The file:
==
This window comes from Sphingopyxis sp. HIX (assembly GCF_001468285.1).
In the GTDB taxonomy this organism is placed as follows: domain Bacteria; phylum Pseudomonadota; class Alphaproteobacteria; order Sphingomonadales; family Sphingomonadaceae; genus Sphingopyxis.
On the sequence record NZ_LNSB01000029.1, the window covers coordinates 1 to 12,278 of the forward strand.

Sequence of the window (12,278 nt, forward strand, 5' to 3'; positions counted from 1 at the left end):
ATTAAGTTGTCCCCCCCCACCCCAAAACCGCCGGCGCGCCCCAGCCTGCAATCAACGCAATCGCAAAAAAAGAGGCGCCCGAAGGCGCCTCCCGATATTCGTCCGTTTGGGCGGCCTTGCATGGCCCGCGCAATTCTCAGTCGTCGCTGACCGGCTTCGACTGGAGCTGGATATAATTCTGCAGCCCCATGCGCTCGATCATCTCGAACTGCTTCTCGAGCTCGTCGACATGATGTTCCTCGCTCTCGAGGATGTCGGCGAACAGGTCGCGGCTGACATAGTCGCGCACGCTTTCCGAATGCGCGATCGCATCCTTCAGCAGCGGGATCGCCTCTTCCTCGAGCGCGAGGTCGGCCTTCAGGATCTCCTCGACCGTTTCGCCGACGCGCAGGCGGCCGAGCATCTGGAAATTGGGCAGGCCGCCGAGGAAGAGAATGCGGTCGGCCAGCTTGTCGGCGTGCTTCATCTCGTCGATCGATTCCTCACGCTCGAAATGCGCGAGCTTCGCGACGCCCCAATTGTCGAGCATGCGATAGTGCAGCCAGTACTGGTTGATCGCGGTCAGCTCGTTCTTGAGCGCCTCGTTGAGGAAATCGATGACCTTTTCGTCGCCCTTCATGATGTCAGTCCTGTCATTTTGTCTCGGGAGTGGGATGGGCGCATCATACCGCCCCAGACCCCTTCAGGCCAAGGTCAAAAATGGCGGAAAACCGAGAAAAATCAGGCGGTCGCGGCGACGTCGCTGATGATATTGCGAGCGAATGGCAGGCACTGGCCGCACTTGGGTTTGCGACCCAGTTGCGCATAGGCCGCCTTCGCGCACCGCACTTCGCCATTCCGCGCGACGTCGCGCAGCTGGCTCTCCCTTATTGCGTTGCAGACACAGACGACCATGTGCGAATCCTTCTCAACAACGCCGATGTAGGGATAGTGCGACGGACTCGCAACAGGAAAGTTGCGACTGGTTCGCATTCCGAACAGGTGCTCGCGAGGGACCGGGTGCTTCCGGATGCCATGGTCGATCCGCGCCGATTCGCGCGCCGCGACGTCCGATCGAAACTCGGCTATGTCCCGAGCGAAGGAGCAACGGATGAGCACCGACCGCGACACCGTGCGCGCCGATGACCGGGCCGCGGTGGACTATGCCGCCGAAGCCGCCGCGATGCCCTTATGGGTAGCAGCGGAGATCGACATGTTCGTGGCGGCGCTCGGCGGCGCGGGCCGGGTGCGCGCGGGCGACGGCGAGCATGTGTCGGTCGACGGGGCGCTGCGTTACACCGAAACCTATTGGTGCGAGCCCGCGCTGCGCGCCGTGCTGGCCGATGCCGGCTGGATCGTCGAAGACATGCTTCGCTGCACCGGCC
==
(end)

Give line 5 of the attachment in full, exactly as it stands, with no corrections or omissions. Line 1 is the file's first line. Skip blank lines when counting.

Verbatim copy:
ATTAAGTTGTCCCCCCCCACCCCAAAACCGCCGGCGCGCCCCAGCCTGCAATCAACGCAATCGCAAAAAAAGAGGCGCCCGAAGGCGCCTCCCGATATTCGTCCGTTTGGGCGGCCTTGCATGGCCCGCGCAATTCTCAGTCGTCGCTGACCGGCTTCGACTGGAGCTGGATATAATTCTGCAGCCCCATGCGCTCGATCATCTCGAACTGCTTCTCGAGCTCGTCGACATGATGTTCCTCGCTCTCGAGGATGTCGGCGAACAGGTCGCGGCTGACATAGTCGCGCACGCTTTCCGAATGCGCGATCGCATCCTTCAGCAGCGGGATCGCCTCTTCCTCGAGCGCGAGGTCGGCCTTCAGGATCTCCTCGACCGTTTCGCCGACGCGCAGGCGGCCGAGCATCTGGAAATTGGGCAGGCCGCCGAGGAAGAGAATGCGGTCGGCCAGCTTGTCGGCGTGCTTCATCTCGTCGATCGATTCCTCACGCTCGAAATGCGCGAGCTTCGCGACGCCCCAATTGTCGAGCATGCGATAGTGCAGCCAGTACTGGTTGATCGCGGTCAGCTCGTTCTTGAGCGCCTCGTTGAGGAAATCGATGACCTTTTCGTCGCCCTTCATGATGTCAGTCCTGTCATTTTGTCTCGGGAGTGGGATGGGCGCATCATACCGCCCCAGACCCCTTCAGGCCAAGGTCAAAAATGGCGGAAAACCGAGAAAAATCAGGCGGTCGCGGCGACGTCGCTGATGATATTGCGAGCGAATGGCAGGCACTGGCCGCACTTGGGTTTGCGACCCAGTTGCGCATAGGCCGCCTTCGCGCACCGCACTTCGCCATTCCGCGCGACGTCGCGCAGCTGGCTCTCCCTTATTGCGTTGCAGACACAGACGACCATGTGCGAATCCTTCTCAACAACGCCGATGTAGGGATAGTGCGACGGACTCGCAACAGGAAAGTTGCGACTGGTTCGCATTCCGAACAGGTGCTCGCGAGGGACCGGGTGCTTCCGGATGCCATGGTCGATCCGCGCCGATTCGCGCGCCGCGACGTCCGATCGAAACTCGGCTATGTCCCGAGCGAAGGAGCAACGGATGAGCACCGACCGCGACACCGTGCGCGCCGATGACCGGGCCGCGGTGGACTATGCCGCCGAAGCCGCCGCGATGCCCTTATGGGTAGCAGCGGAGATCGACATGTTCGTGGCGGCGCTCGGCGGCGCGGGCCGGGTGCGCGCGGGCGACGGCGAGCATGTGTCGGTCGACGGGGCGCTGCGTTACACCGAAACCTATTGGTGCGAGCCCGCGCTGCGCGCCGTGCTGGCCGATGCCGGCTGGATCGTCGAAGACATGCTTCGCTGCACCGGCC